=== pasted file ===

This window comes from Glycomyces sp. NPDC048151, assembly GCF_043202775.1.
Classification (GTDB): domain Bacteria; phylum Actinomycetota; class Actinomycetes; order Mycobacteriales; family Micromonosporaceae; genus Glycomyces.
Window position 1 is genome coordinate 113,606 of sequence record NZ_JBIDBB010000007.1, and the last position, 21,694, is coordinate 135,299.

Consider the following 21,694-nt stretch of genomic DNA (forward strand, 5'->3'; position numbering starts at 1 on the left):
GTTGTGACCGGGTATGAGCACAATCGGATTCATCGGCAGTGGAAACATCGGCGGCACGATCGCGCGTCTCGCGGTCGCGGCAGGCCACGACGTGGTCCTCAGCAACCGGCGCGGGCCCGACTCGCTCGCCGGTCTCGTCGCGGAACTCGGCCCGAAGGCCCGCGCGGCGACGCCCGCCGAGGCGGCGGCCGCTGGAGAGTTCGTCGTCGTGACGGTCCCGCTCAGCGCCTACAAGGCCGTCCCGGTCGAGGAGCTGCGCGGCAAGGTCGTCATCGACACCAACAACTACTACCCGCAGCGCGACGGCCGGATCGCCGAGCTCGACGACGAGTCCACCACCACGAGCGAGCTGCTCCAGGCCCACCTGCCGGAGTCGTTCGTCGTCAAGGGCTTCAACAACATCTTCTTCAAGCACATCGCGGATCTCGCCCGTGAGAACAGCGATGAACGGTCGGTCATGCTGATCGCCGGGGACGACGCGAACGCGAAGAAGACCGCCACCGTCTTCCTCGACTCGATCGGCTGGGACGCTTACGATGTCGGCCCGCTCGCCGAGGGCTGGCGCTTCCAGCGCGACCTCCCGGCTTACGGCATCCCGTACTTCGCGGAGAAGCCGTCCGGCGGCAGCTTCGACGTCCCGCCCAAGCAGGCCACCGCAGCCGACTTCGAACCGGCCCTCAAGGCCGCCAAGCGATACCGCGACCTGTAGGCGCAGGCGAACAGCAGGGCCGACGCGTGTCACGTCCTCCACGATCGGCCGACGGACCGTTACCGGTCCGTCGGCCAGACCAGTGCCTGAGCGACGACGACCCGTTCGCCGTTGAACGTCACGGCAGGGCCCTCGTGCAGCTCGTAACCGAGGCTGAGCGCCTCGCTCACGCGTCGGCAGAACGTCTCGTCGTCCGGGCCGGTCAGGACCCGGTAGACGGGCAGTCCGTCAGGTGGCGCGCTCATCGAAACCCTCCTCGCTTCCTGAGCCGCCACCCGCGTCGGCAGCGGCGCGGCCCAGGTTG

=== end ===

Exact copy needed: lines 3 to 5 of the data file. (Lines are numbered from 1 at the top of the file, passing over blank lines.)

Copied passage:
Window position 1 is genome coordinate 113,606 of sequence record NZ_JBIDBB010000007.1, and the last position, 21,694, is coordinate 135,299.

Consider the following 21,694-nt stretch of genomic DNA (forward strand, 5'->3'; position numbering starts at 1 on the left):
GTTGTGACCGGGTATGAGCACAATCGGATTCATCGGCAGTGGAAACATCGGCGGCACGATCGCGCGTCTCGCGGTCGCGGCAGGCCACGACGTGGTCCTCAGCAACCGGCGCGGGCCCGACTCGCTCGCCGGTCTCGTCGCGGAACTCGGCCCGAAGGCCCGCGCGGCGACGCCCGCCGAGGCGGCGGCCGCTGGAGAGTTCGTCGTCGTGACGGTCCCGCTCAGCGCCTACAAGGCCGTCCCGGTCGAGGAGCTGCGCGGCAAGGTCGTCATCGACACCAACAACTACTACCCGCAGCGCGACGGCCGGATCGCCGAGCTCGACGACGAGTCCACCACCACGAGCGAGCTGCTCCAGGCCCACCTGCCGGAGTCGTTCGTCGTCAAGGGCTTCAACAACATCTTCTTCAAGCACATCGCGGATCTCGCCCGTGAGAACAGCGATGAACGGTCGGTCATGCTGATCGCCGGGGACGACGCGAACGCGAAGAAGACCGCCACCGTCTTCCTCGACTCGATCGGCTGGGACGCTTACGATGTCGGCCCGCTCGCCGAGGGCTGGCGCTTCCAGCGCGACCTCCCGGCTTACGGCATCCCGTACTTCGCGGAGAAGCCGTCCGGCGGCAGCTTCGACGTCCCGCCCAAGCAGGCCACCGCAGCCGACTTCGAACCGGCCCTCAAGGCCGCCAAGCGATACCGCGACCTGTAGGCGCAGGCGAACAGCAGGGCCGACGCGTGTCACGTCCTCCACGATCGGCCGACGGACCGTTACCGGTCCGTCGGCCAGACCAGTGCCTGAGCGACGACGACCCGTTCGCCGTTGAACGTCACGGCAGGGCCCTCGTGCAGCTCGTAACCGAGGCTGAGCGCCTCGCTCACGCGTCGGCAGAACGTCTCGTCGTCCGGGCCGGTCAGGACCCGGTAGACGGGCAGTCCGTCAGGTGGCGCGCTCATCGAAACCCTCCTCGCTTCCTGAGCCGCCACCCGCGTCGGCAGCGGCGCGGCCCAGGTTG